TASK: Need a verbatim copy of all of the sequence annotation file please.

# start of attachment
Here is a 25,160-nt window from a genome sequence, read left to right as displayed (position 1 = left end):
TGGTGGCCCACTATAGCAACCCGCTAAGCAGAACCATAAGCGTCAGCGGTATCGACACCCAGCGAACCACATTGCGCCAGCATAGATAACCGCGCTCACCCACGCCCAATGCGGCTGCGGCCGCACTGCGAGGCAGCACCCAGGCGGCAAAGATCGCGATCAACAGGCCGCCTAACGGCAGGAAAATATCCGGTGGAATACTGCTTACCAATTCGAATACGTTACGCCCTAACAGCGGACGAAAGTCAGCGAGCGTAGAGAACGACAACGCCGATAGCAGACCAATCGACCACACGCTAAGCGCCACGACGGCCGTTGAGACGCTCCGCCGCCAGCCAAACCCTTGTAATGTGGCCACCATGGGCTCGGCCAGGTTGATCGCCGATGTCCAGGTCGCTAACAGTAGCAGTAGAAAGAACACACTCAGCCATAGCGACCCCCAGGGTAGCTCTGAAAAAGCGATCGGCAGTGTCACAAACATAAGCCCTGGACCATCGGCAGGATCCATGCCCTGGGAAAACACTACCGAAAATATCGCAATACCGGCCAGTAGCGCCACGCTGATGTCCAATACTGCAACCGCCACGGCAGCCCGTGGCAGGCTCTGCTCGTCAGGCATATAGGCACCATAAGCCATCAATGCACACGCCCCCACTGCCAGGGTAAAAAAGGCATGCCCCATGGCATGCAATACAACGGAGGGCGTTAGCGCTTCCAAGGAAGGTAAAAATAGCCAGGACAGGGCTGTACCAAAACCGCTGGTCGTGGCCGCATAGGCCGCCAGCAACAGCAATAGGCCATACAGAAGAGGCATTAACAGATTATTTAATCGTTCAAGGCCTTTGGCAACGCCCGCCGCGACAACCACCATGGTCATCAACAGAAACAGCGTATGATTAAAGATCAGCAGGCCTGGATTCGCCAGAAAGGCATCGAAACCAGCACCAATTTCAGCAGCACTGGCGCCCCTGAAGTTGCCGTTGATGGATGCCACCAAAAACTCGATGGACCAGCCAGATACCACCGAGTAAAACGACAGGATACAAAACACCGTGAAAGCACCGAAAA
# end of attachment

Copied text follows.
Here is a 25,160-nt window from a genome sequence, read left to right as displayed (position 1 = left end):
TGGTGGCCCACTATAGCAACCCGCTAAGCAGAACCATAAGCGTCAGCGGTATCGACACCCAGCGAACCACATTGCGCCAGCATAGATAACCGCGCTCACCCACGCCCAATGCGGCTGCGGCCGCACTGCGAGGCAGCACCCAGGCGGCAAAGATCGCGATCAACAGGCCGCCTAACGGCAGGAAAATATCCGGTGGAATACTGCTTACCAATTCGAATACGTTACGCCCTAACAGCGGACGAAAGTCAGCGAGCGTAGAGAACGACAACGCCGATAGCAGACCAATCGACCACACGCTAAGCGCCACGACGGCCGTTGAGACGCTCCGCCGCCAGCCAAACCCTTGTAATGTGGCCACCATGGGCTCGGCCAGGTTGATCGCCGATGTCCAGGTCGCTAACAGTAGCAGTAGAAAGAACACACTCAGCCATAGCGACCCCCAGGGTAGCTCTGAAAAAGCGATCGGCAGTGTCACAAACATAAGCCCTGGACCATCGGCAGGATCCATGCCCTGGGAAAACACTACCGAAAATATCGCAATACCGGCCAGTAGCGCCACGCTGATGTCCAATACTGCAACCGCCACGGCAGCCCGTGGCAGGCTCTGCTCGTCAGGCATATAGGCACCATAAGCCATCAATGCACACGCCCCCACTGCCAGGGTAAAAAAGGCATGCCCCATGGCATGCAATACAACGGAGGGCGTTAGCGCTTCCAAGGAAGGTAAAAATAGCCAGGACAGGGCTGTACCAAAACCGCTGGTCGTGGCCGCATAGGCCGCCAGCAACAGCAATAGGCCATACAGAAGAGGCATTAACAGATTATTTAATCGTTCAAGGCCTTTGGCAACGCCCGCCGCGACAACCACCATGGTCATCAACAGAAACAGCGTATGATTAAAGATCAGCAGGCCTGGATTCGCCAGAAAGGCATCGAAACCAGCACCAATTTCAGCAGCACTGGCGCCCCTGAAGTTGCCGTTGATGGATGCCACCAAAAACTCGATGGACCAGCCAGATACCACCGAGTAAAACGACAGGATACAAAACACCGTGAAAGCACCGAAAA